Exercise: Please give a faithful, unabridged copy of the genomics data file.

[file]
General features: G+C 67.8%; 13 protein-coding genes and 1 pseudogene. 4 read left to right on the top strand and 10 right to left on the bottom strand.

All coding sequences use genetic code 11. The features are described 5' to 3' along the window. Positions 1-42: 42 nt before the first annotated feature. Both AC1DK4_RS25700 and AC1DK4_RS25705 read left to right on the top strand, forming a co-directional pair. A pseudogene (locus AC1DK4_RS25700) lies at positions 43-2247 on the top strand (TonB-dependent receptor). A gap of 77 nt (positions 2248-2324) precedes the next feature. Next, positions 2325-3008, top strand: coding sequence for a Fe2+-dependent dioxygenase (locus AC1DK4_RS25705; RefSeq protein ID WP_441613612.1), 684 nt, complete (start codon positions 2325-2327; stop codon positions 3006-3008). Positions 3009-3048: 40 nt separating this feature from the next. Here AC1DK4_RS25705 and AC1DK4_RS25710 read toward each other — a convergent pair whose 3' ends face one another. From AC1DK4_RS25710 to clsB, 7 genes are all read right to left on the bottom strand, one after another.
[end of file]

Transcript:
General features: G+C 67.8%; 13 protein-coding genes and 1 pseudogene. 4 read left to right on the top strand and 10 right to left on the bottom strand.

All coding sequences use genetic code 11. The features are described 5' to 3' along the window. Positions 1-42: 42 nt before the first annotated feature. Both AC1DK4_RS25700 and AC1DK4_RS25705 read left to right on the top strand, forming a co-directional pair. A pseudogene (locus AC1DK4_RS25700) lies at positions 43-2247 on the top strand (TonB-dependent receptor). A gap of 77 nt (positions 2248-2324) precedes the next feature. Next, positions 2325-3008, top strand: coding sequence for a Fe2+-dependent dioxygenase (locus AC1DK4_RS25705; RefSeq protein ID WP_441613612.1), 684 nt, complete (start codon positions 2325-2327; stop codon positions 3006-3008). Positions 3009-3048: 40 nt separating this feature from the next. Here AC1DK4_RS25705 and AC1DK4_RS25710 read toward each other — a convergent pair whose 3' ends face one another. From AC1DK4_RS25710 to clsB, 7 genes are all read right to left on the bottom strand, one after another.